We can take hours debating the issues.  Are people living above their means?  Probably.  Have decisions been made that have had unseen consequences?  Sure.  Are we spoiled?  Without question.  

The biggest issue in all of this is a sense of loneliness.  In an upper crust culture, we aren’t supposed to ask for help, and we aren’t supposed to state our struggles.  This causes us to go into a shell.  It’s even part of our culture.  Our greeting is “How you doing?”  What is the normal response?  “Fine.”  Fine actually means frustrated, ignored, negative and exhausted.  But don’t  tell the truth to anyone.  They will run for the hills.

Back to the Baby Boomer answers.  We would say, “Keep your issues in your own home.”  That’s fine if the home is sound and safe.  It’s a fine answer if the home extends beyond the kids.  More and more, especially in retirement areas and the booming south, most people don’t have family generations to call upon.  They moved for a better job and don’t have deep relationships to call upon.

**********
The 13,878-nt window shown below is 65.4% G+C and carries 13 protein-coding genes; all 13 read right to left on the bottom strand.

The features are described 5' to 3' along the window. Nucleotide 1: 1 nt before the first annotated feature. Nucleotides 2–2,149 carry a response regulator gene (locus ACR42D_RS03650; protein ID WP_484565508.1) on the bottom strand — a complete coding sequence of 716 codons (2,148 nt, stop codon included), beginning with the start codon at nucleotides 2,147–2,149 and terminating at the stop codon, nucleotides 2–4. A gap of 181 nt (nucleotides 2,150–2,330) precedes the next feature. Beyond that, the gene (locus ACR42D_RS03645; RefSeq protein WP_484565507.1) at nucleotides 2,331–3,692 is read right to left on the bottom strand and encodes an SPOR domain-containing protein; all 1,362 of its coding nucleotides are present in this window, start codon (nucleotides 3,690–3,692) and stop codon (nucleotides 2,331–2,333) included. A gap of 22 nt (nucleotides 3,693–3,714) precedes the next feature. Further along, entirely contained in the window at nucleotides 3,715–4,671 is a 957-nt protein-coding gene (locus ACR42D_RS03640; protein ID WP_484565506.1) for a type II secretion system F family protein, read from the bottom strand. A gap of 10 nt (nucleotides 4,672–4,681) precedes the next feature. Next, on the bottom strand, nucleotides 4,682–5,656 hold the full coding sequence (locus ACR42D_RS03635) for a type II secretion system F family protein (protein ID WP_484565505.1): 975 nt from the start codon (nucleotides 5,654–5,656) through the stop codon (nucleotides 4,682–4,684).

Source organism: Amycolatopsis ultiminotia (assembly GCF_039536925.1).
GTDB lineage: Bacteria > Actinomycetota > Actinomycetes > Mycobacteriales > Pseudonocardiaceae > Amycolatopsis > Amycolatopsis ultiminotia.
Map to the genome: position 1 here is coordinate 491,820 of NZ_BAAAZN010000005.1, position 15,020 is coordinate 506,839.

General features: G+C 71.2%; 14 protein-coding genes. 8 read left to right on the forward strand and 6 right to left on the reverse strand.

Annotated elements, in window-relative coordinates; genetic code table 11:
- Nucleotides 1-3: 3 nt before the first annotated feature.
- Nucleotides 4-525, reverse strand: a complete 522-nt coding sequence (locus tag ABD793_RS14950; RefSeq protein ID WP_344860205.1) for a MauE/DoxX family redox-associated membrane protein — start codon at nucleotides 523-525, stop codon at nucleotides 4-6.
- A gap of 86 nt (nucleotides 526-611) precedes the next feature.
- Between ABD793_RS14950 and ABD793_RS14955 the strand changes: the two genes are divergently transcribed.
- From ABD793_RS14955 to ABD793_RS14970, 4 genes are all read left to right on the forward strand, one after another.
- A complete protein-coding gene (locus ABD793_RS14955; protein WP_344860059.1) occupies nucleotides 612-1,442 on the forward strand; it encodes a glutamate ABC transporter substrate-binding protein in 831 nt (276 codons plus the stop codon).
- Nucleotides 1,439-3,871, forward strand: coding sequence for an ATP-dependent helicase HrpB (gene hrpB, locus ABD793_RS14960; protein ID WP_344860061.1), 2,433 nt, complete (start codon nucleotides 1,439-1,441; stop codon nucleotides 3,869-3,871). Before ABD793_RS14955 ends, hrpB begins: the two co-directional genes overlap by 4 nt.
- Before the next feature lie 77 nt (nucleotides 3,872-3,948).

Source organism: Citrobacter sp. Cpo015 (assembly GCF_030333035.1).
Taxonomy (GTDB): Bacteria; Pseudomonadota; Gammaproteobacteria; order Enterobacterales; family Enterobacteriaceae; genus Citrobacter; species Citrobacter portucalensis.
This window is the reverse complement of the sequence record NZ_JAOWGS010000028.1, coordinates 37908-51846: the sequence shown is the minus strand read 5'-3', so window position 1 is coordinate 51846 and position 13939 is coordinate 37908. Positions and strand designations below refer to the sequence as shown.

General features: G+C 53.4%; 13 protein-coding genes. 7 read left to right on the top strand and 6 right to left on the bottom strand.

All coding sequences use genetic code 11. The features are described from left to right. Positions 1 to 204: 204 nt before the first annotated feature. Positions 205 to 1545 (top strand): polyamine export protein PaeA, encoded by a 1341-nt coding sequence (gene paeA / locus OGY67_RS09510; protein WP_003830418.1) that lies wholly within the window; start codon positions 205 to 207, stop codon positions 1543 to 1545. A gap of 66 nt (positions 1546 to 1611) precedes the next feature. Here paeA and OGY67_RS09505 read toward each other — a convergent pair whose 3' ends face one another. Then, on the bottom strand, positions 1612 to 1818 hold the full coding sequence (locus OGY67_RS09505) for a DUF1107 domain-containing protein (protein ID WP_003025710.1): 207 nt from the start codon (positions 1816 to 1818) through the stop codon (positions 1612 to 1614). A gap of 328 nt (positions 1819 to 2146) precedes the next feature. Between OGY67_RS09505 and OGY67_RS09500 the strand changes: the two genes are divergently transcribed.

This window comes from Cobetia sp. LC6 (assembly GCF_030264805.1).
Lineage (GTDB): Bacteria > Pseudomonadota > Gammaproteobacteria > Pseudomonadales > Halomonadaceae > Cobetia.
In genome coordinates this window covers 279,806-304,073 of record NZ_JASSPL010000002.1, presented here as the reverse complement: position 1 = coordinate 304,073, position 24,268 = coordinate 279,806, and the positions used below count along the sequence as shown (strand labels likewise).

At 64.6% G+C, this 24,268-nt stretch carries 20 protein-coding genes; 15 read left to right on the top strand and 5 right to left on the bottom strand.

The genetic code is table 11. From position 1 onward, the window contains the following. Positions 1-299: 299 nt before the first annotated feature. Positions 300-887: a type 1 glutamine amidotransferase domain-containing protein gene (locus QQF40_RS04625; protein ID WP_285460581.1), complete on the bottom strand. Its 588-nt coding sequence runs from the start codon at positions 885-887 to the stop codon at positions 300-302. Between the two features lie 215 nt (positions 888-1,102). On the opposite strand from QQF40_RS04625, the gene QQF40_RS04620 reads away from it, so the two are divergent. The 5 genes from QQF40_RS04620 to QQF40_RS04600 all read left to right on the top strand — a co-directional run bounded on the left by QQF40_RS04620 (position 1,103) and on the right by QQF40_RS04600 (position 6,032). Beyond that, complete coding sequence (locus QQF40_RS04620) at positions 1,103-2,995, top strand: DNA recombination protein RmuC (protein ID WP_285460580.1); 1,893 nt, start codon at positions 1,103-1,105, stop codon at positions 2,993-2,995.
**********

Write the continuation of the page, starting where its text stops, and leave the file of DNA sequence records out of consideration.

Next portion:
Our family didn’t move here till we had already raised our kids.  We had not only both sets of parents around but brothers, sisters, uncles, aunts and both sets of grandparents around to lean upon.  Fewer and fewer families in our very mobile society have these support systems.  Add divorce to a family and it doesn’t take long for the rats to win the rat race.  The divorce rate in America right now is 50%.  That means half the people we run into have a fractured family system.  Divorce causes emotional and psychological damage that is often hard to get over.